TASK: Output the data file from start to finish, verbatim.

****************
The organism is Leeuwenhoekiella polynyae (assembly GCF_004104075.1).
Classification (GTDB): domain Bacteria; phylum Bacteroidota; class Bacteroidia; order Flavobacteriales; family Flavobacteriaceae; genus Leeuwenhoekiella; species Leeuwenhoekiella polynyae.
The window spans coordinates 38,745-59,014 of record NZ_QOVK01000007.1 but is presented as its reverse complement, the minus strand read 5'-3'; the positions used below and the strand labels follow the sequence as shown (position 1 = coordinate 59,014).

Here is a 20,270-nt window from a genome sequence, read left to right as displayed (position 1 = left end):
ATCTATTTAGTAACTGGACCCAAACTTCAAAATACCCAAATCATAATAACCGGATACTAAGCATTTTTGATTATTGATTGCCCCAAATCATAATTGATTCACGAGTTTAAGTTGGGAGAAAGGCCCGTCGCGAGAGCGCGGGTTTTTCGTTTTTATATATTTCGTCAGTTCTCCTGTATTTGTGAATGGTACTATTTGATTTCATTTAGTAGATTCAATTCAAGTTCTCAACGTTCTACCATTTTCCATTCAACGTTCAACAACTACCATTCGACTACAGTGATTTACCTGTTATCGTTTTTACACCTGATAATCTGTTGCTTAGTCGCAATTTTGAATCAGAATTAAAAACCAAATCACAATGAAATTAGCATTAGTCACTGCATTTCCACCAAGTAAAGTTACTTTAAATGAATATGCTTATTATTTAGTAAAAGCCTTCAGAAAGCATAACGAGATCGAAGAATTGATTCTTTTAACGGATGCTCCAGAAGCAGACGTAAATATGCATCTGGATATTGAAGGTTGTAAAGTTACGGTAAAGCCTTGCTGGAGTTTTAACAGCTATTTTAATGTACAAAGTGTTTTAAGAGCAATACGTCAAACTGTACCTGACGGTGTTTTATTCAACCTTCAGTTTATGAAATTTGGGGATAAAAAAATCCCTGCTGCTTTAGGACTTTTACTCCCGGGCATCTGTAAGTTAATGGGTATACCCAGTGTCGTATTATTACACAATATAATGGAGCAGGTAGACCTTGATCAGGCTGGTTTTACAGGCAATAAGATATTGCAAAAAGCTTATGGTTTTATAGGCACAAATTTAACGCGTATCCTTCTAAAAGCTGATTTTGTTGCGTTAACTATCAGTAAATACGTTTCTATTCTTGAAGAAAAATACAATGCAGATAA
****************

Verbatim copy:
The organism is Leeuwenhoekiella polynyae (assembly GCF_004104075.1).
Classification (GTDB): domain Bacteria; phylum Bacteroidota; class Bacteroidia; order Flavobacteriales; family Flavobacteriaceae; genus Leeuwenhoekiella; species Leeuwenhoekiella polynyae.
The window spans coordinates 38,745-59,014 of record NZ_QOVK01000007.1 but is presented as its reverse complement, the minus strand read 5'-3'; the positions used below and the strand labels follow the sequence as shown (position 1 = coordinate 59,014).

Here is a 20,270-nt window from a genome sequence, read left to right as displayed (position 1 = left end):
ATCTATTTAGTAACTGGACCCAAACTTCAAAATACCCAAATCATAATAACCGGATACTAAGCATTTTTGATTATTGATTGCCCCAAATCATAATTGATTCACGAGTTTAAGTTGGGAGAAAGGCCCGTCGCGAGAGCGCGGGTTTTTCGTTTTTATATATTTCGTCAGTTCTCCTGTATTTGTGAATGGTACTATTTGATTTCATTTAGTAGATTCAATTCAAGTTCTCAACGTTCTACCATTTTCCATTCAACGTTCAACAACTACCATTCGACTACAGTGATTTACCTGTTATCGTTTTTACACCTGATAATCTGTTGCTTAGTCGCAATTTTGAATCAGAATTAAAAACCAAATCACAATGAAATTAGCATTAGTCACTGCATTTCCACCAAGTAAAGTTACTTTAAATGAATATGCTTATTATTTAGTAAAAGCCTTCAGAAAGCATAACGAGATCGAAGAATTGATTCTTTTAACGGATGCTCCAGAAGCAGACGTAAATATGCATCTGGATATTGAAGGTTGTAAAGTTACGGTAAAGCCTTGCTGGAGTTTTAACAGCTATTTTAATGTACAAAGTGTTTTAAGAGCAATACGTCAAACTGTACCTGACGGTGTTTTATTCAACCTTCAGTTTATGAAATTTGGGGATAAAAAAATCCCTGCTGCTTTAGGACTTTTACTCCCGGGCATCTGTAAGTTAATGGGTATACCCAGTGTCGTATTATTACACAATATAATGGAGCAGGTAGACCTTGATCAGGCTGGTTTTACAGGCAATAAGATATTGCAAAAAGCTTATGGTTTTATAGGCACAAATTTAACGCGTATCCTTCTAAAAGCTGATTTTGTTGCGTTAACTATCAGTAAATACGTTTCTATTCTTGAAGAAAAATACAATGCAGATAA